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From: Paul Prescod <paul@prescod.net>
Date: Tue, 01 Jul 2003 16:30:54 -0700
Message-ID: <3F0219AE.8020606@prescod.net>
To: Patrick Stickler <patrick.stickler@nokia.com>
CC: www-tag@w3.org

Patrick Stickler wrote:
> ...
> This works for GET, but not for PUT or DELETE.
> An early stage of URIQA development actually defined special MIME types
> for concise bounded descriptions (in an attempt to try to accomplish what
> was needed without any extensions to the present Web architecture) -- but 
> ambiguit arises when performing e.g. a PUT because the behavior of the 
 > server differs depending on whether the input is a
 > representation or description.

I'm not sure that the definition of PUT is that clear. Let's say you 
have a resource representing a "white paper" with representations in 
XML, HTML and PDF. Does a PUT to PDF necessarily obliterate the XML? Or 
does it just replace the PDF rendition?

The safest thing is to have a separate URI for the PDF rendition and PUT 

As far as DELETE, I don't understand why you would DELETE (as opposed to 
clear) the description of an object. Either the resource exists or it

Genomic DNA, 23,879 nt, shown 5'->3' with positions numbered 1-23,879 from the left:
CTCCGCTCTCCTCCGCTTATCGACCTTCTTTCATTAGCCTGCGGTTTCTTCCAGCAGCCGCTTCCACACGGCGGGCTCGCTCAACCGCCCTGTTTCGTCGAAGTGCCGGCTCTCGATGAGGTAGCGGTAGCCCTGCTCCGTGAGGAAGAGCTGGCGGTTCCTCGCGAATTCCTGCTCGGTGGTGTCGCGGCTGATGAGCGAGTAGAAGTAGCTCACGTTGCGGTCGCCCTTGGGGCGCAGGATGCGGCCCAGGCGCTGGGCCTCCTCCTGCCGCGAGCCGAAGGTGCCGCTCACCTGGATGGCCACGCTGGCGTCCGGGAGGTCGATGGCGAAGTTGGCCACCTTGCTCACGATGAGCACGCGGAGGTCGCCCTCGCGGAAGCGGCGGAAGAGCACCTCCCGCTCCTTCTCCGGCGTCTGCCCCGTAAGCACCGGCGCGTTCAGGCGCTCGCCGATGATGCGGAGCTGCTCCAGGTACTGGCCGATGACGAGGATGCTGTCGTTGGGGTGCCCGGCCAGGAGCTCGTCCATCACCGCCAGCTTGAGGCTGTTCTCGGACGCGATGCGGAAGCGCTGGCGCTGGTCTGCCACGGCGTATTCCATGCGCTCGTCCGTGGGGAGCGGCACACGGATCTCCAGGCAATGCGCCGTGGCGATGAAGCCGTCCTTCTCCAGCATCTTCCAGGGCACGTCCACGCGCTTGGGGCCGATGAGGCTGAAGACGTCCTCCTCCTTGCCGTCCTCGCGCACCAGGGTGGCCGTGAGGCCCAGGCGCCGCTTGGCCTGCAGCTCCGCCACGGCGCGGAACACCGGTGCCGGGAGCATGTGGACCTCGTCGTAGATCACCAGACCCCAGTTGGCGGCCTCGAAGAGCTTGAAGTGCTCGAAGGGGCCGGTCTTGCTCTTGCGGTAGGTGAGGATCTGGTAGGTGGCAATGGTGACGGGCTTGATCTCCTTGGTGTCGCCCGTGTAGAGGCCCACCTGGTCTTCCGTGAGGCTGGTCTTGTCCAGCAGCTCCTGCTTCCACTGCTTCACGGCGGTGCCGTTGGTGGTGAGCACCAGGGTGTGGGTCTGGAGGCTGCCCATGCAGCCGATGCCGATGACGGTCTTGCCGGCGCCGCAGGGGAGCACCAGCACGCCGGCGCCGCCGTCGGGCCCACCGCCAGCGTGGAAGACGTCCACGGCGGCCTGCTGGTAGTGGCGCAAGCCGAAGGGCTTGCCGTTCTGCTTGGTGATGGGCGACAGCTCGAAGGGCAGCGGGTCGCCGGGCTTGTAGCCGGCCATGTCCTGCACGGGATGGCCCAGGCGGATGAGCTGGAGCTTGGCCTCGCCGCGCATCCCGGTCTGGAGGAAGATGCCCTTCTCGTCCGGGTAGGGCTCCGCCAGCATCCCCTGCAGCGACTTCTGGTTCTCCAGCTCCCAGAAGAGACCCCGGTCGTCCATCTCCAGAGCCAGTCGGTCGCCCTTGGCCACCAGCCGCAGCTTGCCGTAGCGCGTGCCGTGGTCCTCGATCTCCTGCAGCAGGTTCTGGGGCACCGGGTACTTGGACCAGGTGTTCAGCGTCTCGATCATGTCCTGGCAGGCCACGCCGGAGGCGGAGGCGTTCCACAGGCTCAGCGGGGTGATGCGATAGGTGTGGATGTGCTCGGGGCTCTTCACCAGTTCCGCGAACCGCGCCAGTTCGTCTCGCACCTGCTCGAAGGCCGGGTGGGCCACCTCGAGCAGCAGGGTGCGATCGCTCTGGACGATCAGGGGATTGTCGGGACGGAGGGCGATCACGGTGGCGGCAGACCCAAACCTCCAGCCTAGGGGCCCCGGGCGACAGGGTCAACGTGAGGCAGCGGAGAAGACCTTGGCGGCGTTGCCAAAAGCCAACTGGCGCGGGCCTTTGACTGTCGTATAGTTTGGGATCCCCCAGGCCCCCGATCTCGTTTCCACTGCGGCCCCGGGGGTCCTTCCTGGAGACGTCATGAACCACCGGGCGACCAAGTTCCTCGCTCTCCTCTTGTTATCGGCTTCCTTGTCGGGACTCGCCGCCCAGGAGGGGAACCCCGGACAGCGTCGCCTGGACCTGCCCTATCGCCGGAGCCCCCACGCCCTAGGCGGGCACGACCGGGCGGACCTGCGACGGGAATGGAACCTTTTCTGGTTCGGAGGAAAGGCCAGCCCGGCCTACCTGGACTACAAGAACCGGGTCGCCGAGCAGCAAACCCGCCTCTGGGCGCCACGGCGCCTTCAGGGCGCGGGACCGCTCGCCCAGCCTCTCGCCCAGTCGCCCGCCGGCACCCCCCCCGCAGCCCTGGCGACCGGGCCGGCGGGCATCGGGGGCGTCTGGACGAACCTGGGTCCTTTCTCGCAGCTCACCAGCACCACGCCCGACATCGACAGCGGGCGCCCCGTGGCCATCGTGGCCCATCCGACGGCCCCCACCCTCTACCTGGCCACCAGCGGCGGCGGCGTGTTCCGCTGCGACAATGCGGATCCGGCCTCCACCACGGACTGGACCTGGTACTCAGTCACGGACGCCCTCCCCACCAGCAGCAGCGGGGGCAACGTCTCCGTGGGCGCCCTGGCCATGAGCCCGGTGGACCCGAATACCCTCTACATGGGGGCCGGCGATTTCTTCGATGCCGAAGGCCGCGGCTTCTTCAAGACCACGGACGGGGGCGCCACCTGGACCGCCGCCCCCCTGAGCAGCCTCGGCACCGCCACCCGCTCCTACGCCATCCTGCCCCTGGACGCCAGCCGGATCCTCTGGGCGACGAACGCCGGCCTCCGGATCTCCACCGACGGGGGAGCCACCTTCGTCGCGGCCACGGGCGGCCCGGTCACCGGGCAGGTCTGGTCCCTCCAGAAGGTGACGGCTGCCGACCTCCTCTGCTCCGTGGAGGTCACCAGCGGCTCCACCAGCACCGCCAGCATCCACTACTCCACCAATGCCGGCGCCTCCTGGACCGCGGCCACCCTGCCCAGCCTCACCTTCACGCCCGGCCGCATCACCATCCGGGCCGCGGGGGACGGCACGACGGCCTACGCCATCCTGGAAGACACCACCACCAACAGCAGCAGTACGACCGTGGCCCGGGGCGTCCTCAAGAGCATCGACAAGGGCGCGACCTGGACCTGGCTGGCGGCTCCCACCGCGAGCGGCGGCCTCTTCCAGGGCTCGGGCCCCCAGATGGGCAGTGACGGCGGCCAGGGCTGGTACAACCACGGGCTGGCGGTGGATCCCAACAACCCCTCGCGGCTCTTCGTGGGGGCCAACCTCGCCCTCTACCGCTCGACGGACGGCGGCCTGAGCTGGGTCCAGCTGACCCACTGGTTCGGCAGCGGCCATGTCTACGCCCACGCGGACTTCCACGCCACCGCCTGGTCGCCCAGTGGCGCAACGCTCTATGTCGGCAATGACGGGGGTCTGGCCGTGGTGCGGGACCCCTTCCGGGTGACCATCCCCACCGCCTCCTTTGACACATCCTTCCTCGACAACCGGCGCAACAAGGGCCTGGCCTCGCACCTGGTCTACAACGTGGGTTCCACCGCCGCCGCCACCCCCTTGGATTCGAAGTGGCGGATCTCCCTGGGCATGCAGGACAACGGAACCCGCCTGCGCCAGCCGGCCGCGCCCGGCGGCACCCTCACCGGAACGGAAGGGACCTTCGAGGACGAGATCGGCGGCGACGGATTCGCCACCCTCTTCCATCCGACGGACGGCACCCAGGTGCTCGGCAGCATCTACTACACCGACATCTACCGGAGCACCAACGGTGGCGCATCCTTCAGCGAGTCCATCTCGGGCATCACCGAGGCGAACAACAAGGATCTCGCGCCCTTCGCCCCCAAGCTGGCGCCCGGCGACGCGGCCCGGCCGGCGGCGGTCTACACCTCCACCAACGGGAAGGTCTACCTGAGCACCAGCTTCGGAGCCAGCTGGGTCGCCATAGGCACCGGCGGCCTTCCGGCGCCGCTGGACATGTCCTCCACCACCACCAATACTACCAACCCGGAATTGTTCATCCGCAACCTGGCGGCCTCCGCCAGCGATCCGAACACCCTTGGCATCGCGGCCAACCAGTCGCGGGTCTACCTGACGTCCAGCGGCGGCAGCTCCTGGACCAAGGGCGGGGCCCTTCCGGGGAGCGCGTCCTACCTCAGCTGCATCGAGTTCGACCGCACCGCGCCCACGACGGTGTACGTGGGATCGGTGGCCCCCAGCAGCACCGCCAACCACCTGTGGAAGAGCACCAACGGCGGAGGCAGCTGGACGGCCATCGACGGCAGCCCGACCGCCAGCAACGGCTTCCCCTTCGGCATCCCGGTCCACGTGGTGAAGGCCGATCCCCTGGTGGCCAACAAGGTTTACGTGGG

does not. If nothing is known about it then it should have an empty 
description. But the description doesn't have to be deleted.

> To do this, the best solution that I've been able to come up with which
> requires the least modification to the existing Web architecture is a single
> header (serving as a flag) which allows us to differentiate between dealing
> with representations from dealing with descriptions.

This is actually quite a big change to web architecture. It will confuse 
vast amounts of technology like caches.

> ...
> I agree, and if you look at the behavior of the reference implementation of
> URIQA (and this is also noted in the URIQA spec) all concise bounded
> descriptions are distinct resources in their own right, and are given
> distinct URIs.

Then that's where you should PUT.

> This also allows one to use PUT/DELETE to interact with those distinct
> representations, including the use of conneg, in a traditional fashion.

So you've solved the problem without the need for those headers!

  Paul Prescod
Received on Tuesday, 1 July 2003 19:31:15 UTC

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